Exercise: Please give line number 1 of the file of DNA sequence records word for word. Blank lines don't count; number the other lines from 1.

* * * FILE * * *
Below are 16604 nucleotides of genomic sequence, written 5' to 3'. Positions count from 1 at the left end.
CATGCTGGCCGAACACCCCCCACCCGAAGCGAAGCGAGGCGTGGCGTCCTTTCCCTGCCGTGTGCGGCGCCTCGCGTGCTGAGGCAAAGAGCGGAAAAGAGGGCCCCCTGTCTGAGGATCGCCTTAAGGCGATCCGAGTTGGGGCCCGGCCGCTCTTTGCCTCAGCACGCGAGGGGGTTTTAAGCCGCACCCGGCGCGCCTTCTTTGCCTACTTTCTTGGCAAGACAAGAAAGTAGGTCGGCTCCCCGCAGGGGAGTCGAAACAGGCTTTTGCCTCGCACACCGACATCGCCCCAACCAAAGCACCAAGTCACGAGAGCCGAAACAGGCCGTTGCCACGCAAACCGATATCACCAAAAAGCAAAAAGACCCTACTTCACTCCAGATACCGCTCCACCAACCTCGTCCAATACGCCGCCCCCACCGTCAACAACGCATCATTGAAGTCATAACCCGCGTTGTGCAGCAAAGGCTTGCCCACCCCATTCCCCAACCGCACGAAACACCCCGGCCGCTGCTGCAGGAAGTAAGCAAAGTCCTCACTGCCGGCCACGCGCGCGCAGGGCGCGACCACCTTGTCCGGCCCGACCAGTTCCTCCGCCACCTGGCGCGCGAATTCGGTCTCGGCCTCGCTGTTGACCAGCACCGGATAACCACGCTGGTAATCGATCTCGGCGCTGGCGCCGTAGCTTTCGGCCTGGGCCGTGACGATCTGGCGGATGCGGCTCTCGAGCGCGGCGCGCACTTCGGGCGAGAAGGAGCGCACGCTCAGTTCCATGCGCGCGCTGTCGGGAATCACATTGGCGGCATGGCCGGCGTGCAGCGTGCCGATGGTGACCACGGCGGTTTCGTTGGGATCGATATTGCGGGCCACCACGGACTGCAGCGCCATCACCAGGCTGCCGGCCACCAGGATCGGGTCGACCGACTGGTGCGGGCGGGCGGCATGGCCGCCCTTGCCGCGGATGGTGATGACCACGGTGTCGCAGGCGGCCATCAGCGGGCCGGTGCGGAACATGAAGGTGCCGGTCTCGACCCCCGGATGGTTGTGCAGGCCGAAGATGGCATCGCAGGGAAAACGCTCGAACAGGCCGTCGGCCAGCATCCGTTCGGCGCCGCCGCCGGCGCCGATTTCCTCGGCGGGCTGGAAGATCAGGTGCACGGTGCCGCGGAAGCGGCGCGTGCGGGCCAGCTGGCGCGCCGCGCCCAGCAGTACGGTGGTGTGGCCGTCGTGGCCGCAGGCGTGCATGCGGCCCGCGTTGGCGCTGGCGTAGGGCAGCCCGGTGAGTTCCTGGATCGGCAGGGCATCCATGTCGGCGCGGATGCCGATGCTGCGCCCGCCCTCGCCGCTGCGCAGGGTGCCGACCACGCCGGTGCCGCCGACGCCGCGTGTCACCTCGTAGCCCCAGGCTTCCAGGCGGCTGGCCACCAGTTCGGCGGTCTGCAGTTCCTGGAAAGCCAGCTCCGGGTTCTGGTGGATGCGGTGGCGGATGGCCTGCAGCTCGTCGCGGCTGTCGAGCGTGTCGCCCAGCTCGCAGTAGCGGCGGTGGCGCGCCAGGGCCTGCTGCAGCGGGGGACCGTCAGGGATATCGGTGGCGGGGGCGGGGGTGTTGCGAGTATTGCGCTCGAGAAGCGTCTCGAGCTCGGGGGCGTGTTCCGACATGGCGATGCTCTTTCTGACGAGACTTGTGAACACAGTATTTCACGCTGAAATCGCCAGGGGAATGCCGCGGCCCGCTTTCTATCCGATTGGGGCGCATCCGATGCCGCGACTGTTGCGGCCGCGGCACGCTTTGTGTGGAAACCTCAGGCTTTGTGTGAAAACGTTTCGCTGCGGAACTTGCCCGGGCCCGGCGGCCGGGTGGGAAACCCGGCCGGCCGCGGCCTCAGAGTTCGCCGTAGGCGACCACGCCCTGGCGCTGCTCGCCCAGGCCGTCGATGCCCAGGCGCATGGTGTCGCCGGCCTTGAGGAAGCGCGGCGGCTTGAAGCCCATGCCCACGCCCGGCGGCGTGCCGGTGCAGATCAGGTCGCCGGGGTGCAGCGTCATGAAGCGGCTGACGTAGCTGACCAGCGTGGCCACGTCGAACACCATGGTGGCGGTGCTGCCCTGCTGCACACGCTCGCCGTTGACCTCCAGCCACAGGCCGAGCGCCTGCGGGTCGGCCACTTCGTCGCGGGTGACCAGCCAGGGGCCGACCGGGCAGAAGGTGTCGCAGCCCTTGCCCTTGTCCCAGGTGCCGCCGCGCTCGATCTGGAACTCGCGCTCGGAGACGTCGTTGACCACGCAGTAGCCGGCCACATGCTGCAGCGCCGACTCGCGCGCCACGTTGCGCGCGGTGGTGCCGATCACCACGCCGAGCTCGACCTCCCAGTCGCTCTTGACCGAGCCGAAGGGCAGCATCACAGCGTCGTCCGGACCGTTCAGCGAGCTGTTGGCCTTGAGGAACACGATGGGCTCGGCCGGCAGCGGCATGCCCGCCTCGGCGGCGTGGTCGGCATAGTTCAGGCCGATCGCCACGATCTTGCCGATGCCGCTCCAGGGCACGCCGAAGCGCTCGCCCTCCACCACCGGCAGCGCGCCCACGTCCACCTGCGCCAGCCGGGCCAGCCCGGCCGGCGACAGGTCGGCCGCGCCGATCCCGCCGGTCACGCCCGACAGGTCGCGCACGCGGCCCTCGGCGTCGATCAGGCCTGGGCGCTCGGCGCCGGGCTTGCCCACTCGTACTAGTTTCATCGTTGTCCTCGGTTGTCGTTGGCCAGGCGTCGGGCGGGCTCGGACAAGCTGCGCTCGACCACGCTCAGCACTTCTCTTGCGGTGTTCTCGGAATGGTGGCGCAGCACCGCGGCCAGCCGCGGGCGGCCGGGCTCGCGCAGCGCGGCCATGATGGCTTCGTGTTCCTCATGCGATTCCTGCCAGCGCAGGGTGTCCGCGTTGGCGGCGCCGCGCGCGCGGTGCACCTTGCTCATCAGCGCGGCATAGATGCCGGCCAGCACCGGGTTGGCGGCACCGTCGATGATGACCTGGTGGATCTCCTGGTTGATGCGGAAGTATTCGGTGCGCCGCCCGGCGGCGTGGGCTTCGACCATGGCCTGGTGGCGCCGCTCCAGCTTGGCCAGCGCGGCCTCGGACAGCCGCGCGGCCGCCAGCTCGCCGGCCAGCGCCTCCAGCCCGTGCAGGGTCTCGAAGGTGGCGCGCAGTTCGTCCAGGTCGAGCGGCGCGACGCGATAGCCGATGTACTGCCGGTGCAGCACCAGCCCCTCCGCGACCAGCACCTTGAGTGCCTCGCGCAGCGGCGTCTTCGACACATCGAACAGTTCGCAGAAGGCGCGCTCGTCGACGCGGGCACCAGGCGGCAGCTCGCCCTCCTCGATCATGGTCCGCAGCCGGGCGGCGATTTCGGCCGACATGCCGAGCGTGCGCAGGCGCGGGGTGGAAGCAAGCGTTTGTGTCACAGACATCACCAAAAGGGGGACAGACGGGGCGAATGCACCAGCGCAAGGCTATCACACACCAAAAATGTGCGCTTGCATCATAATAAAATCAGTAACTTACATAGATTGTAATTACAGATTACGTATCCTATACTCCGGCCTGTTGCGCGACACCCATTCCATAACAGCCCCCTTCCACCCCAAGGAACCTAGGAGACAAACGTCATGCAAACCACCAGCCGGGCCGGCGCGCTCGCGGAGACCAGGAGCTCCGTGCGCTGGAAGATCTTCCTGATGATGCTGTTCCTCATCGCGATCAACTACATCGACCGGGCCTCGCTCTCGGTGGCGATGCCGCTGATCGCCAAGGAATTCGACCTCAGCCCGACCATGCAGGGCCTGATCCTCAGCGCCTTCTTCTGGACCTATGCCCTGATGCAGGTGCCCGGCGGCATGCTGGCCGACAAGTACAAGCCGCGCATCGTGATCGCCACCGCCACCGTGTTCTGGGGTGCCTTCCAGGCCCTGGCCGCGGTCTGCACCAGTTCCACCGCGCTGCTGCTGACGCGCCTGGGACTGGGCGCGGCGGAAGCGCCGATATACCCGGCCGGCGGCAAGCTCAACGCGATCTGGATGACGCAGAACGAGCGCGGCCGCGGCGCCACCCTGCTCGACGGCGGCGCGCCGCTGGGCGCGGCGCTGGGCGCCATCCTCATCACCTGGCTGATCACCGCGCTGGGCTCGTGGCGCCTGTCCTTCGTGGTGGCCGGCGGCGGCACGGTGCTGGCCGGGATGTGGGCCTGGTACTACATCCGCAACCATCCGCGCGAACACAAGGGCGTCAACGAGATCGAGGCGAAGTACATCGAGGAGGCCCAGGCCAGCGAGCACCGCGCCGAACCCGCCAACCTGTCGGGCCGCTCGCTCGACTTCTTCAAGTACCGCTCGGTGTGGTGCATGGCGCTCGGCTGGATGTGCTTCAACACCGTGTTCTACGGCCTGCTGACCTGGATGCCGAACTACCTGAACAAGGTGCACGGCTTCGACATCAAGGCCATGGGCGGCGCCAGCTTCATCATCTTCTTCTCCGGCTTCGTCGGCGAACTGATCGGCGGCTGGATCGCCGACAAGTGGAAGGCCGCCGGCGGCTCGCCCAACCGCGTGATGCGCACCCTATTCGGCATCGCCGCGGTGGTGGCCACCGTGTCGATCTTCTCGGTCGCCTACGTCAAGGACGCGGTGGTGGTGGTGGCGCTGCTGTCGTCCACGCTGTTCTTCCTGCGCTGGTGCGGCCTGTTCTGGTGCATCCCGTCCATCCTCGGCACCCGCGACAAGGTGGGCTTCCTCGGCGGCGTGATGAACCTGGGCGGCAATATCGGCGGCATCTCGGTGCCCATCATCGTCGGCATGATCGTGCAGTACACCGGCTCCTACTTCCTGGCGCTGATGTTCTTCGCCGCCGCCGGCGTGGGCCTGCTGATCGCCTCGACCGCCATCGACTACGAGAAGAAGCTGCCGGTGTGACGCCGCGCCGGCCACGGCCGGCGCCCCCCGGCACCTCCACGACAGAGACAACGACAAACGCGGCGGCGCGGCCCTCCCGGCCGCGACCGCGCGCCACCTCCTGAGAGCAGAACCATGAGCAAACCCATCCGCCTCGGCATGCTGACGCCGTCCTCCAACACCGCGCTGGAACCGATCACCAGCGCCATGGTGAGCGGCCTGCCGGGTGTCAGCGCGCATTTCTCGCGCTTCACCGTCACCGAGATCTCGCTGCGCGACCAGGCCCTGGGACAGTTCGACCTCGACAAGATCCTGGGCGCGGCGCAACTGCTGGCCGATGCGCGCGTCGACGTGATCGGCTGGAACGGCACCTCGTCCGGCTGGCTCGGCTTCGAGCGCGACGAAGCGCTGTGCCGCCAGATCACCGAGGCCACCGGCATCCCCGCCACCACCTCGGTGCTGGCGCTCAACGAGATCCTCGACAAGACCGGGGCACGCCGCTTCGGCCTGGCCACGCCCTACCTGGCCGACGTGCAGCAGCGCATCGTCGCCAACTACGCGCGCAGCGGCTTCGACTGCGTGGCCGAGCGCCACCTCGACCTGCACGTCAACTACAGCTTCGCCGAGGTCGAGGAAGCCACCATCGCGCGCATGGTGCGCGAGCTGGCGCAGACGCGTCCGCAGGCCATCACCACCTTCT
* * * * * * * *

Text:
Below are 16604 nucleotides of genomic sequence, written 5' to 3'. Positions count from 1 at the left end.